US9195668B2 - Log access method storage control apparatus, archive system, and method of operation - Google Patents

Log access method storage control apparatus, archive system, and method of operation Download PDF

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US9195668B2
US9195668B2 US13/921,089 US201313921089A US9195668B2 US 9195668 B2 US9195668 B2 US 9195668B2 US 201313921089 A US201313921089 A US 201313921089A US 9195668 B2 US9195668 B2 US 9195668B2
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shard
client
log
key
associated
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US20140372383A1 (en
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Josef Sipek
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Barracuda Networks Inc
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    • G06F17/30073
    • GPHYSICS
    • G06COMPUTING; CALCULATING; COUNTING
    • G06FELECTRIC DIGITAL DATA PROCESSING
    • G06F16/00Information retrieval; Database structures therefor; File system structures therefor
    • G06F16/10File systems; File servers
    • G06F16/11File system administration, e.g. details of archiving or snapshots
    • G06F16/113Details of archiving
    • GPHYSICS
    • G06COMPUTING; CALCULATING; COUNTING
    • G06FELECTRIC DIGITAL DATA PROCESSING
    • G06F16/00Information retrieval; Database structures therefor; File system structures therefor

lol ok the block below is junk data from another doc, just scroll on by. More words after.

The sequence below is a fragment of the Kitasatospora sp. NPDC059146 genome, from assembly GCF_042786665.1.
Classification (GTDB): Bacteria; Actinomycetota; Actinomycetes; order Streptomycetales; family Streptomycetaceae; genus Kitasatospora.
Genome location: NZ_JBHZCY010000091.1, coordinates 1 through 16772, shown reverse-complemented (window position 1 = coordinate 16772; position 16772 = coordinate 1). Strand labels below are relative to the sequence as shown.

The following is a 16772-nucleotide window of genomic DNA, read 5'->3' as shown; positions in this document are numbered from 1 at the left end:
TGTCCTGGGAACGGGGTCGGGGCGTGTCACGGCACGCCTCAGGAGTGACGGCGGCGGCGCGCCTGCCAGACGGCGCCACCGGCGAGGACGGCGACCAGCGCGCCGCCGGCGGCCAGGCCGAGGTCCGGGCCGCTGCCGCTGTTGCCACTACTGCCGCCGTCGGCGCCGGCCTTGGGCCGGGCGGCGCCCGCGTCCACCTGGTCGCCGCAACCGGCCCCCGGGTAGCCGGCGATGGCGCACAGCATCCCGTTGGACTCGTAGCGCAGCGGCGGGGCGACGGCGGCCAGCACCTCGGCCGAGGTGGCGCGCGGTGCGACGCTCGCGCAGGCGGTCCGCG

• G06F16/10File systems; File servers
    • G06F16/17Details of further file system functions
    • G06F16/174Redundancy elimination performed by the file system
    • G06F16/1748De-duplication implemented within the file system, e.g. based on file segments
    • G06F16/1752De-duplication implemented within the file system, e.g. based on file segments based on file chunks
    • GPHYSICS
    • G06COMPUTING; CALCULATING; COUNTING
    • G06FELECTRIC DIGITAL DATA PROCESSING
    • G06F3/00Input arrangements for transferring data to be processed into a form capable of being handled by the computer; Output arrangements for transferring data from processing unit to output unit, e.g. interface arrangements
    • G06F3/06Digital input from or digital output to record carriers, e.g. RAID, emulated record carriers, networked record carriers
    • G06F3/0601Dedicated interfaces to storage systems
    • G06F3/0628Dedicated interfaces to storage systems making use of a particular technique
    • G06F3/0655Vertical data movement, i.e. input-output transfer; data movement between one or more hosts and one or more storage devices
    • G06F3/0658Controller construction arrangements

Abstract

A file shard store includes high performance encoding and compaction circuits. An apparatus and its method of operation avoids duplicate storage of file fragments. A plurality of tables control write operations into a plurality of log segments. Shard keys are transferred to uniquely identify fragments of files which may have been previously stored and associated with one or more of client subscribers. An apparatus comprises a plurality of location/subscription tables, a shard transfer circuit, a storage control circuit, an append-to-log circuit coupled to a large storage array, and a log segment compactor circuit.

Description

RELATED APPLICATIONS

None.

BACKGROUND

It is known that conventional computer storage Backup apparatus deduplicate files by recognizing hashes of shards of binary objects. It is known that backup services operating off a wide area network use pattern recognition to de-dup data transfer over the Internet. Cloud-based storage services grow at increasingly rapid rates. Improved optimization is needed to scale with demand. Within this patent application we define a shard to be a portion of a binary object. An example of a shard is a one megabyte or less segment of a data file.